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Stuck In First

Last Saturday, after Frisbee, a few of the gang hopped into my car to head to Jamba Juice, a nearly weekly tradition. While the 1996 Saturn SL1 sedan I drive had been working fine on the way to frisbee, when leaving I quickly noticed that it was not shifting into second gear, a gear I use very frequently. It felt like something the shifter connected to had come loose — somewhat like the connection between a sink drain plug and the knob used to set it, had fallen off. The problem quickly grew worse — after Jamba Juice, the car would no longer shift into any of the gears that involved pulling the shifter down — namely second, fourth, and reverse. Needless to say, getting out of the UVilliage parking lot was difficult — thankfully, Ananth and Boby were both there to push. Nevertheless, I managed to persevere for the first half of the next week — I park on an upward incline and can therefore back out without reverse. At work and around town, I parked in a way that allowed me to exit by pulling forward. Nevertheless, things were still worsening. On Wednesday, I was beginning to have trouble shifting out of gears. Wednesday after work, I found that I could no longer shift out of first gear at all. So, it was definitely time to visit the shop. The drive to Saturn of Bellevue was a bit painful — I couldn’t shift out of first so the trip involved a lot of slow, high-rpm travel. On flat areas of the road, I would bring the engine up to about 5,000 rpm, which would bring the car up to about 35 miles per hour, then I would coast down to about 15 and repeat. Up hills, I just let the engine run at about 3,000 rpm and took the hit in speed. I finally made it — and even managed to park the car backwards into a stall by using gravity and a little bit of fancy footwork. My Dad picked me up and I ate dinner with the parents before heading into Seattle to pack for the trip to Toronto that I am currently on. On my way out of Cleveland to Toronto, I talked to my Dad and recieved the happy news that the repair cost only $65 — $60 for labor and $5 for the piece that had broken.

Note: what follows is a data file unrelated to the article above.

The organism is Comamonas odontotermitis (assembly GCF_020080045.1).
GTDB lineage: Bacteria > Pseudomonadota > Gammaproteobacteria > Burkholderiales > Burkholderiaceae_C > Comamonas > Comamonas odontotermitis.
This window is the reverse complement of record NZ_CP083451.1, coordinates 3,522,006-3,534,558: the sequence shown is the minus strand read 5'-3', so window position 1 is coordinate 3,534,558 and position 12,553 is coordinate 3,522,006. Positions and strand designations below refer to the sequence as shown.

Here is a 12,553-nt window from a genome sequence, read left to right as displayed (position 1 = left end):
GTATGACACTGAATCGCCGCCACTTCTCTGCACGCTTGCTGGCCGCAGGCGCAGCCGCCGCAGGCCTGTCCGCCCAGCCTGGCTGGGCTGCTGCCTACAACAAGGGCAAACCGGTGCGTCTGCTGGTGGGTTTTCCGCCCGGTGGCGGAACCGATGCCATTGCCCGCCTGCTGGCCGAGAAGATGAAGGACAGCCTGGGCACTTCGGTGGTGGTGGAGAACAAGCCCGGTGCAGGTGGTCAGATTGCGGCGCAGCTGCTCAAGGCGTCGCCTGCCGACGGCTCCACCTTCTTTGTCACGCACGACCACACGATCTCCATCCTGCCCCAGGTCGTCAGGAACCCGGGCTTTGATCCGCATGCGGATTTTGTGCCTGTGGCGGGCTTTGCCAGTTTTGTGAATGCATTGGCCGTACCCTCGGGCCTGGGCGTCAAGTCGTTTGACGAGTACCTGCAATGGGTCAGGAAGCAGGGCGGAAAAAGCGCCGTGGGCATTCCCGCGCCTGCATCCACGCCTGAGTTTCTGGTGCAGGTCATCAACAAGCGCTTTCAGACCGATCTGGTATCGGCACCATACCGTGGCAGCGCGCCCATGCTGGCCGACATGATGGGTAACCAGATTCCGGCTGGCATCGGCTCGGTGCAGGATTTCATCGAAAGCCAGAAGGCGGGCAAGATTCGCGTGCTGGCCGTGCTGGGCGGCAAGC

Meanwhile, to coincide with my trip, I took my mountain bike, a Giant DS2 ETX into Recycled Cycles for some more planned maintenance. The estimate came to a cool $265 for a new cassette (rear gears), a new middle gear on the front (the old one was bent), a new chain (the old one was stretched and worn), a new rear wheel and tire (both practically falling apart), and a new cable and cover for the rear derailleur (the old one had become frayed and kinked). The repairs will actually total more than I paid for the bike originally, just about a year ago. With the use its seen since then, I think this maintenance is well worth the price.

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